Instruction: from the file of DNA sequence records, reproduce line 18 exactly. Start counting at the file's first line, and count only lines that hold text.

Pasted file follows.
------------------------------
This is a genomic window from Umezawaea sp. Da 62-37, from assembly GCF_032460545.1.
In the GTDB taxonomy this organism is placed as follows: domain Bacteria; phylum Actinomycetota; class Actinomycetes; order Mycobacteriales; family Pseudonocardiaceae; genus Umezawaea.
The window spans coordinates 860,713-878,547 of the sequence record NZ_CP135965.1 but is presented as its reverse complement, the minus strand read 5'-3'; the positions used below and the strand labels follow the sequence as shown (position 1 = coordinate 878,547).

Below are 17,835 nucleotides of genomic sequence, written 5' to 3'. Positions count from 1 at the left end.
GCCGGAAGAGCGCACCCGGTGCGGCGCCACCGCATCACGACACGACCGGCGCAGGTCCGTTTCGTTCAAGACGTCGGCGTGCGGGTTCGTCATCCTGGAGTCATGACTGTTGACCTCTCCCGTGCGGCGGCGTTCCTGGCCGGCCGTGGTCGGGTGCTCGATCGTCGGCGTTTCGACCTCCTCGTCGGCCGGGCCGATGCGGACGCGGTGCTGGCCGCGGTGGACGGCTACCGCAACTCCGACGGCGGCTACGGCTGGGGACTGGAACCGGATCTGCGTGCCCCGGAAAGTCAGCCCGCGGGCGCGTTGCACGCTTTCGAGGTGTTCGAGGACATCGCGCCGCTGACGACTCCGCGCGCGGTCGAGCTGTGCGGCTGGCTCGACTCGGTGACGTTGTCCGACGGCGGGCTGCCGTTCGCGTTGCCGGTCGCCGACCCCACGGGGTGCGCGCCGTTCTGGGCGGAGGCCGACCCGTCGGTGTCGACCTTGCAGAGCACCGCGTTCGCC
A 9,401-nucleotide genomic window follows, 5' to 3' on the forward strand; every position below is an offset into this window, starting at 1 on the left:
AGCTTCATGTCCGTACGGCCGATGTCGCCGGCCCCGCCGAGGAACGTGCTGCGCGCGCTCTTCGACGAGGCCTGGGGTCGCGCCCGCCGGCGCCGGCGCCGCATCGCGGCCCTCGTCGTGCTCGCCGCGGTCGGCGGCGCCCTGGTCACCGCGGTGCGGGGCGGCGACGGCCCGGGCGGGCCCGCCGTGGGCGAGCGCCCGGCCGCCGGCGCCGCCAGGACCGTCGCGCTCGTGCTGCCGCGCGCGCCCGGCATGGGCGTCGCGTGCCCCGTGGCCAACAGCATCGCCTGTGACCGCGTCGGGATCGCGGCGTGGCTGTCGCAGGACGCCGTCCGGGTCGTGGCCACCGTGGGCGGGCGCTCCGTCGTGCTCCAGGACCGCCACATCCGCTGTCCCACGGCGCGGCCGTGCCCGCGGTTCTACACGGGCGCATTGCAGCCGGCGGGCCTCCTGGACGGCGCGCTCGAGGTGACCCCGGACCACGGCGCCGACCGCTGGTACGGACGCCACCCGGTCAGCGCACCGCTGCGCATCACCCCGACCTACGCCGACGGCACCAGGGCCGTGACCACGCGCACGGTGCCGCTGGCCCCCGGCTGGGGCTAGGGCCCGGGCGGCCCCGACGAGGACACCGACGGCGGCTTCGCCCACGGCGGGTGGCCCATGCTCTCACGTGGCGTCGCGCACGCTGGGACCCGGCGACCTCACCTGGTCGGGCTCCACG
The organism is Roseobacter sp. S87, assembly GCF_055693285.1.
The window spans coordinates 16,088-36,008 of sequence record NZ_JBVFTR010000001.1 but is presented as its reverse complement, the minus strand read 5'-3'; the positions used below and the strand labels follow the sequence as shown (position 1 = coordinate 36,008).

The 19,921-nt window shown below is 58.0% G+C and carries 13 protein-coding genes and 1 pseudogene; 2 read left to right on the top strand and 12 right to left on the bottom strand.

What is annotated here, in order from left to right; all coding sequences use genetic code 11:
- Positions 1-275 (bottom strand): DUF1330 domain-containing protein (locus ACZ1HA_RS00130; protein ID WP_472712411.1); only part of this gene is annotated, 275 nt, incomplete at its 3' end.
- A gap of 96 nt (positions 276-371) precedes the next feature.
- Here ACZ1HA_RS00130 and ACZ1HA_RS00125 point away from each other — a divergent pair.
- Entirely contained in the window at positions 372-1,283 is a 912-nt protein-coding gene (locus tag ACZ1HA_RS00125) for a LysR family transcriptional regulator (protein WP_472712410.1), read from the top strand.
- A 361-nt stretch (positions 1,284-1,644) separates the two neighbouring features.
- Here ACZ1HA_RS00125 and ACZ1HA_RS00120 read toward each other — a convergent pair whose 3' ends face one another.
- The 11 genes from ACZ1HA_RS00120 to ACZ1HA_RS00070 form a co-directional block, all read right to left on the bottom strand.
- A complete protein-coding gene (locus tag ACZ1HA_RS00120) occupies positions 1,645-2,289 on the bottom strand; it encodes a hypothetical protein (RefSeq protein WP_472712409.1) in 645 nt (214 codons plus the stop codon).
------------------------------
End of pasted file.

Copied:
- The 11 genes from ACZ1HA_RS00120 to ACZ1HA_RS00070 form a co-directional block, all read right to left on the bottom strand.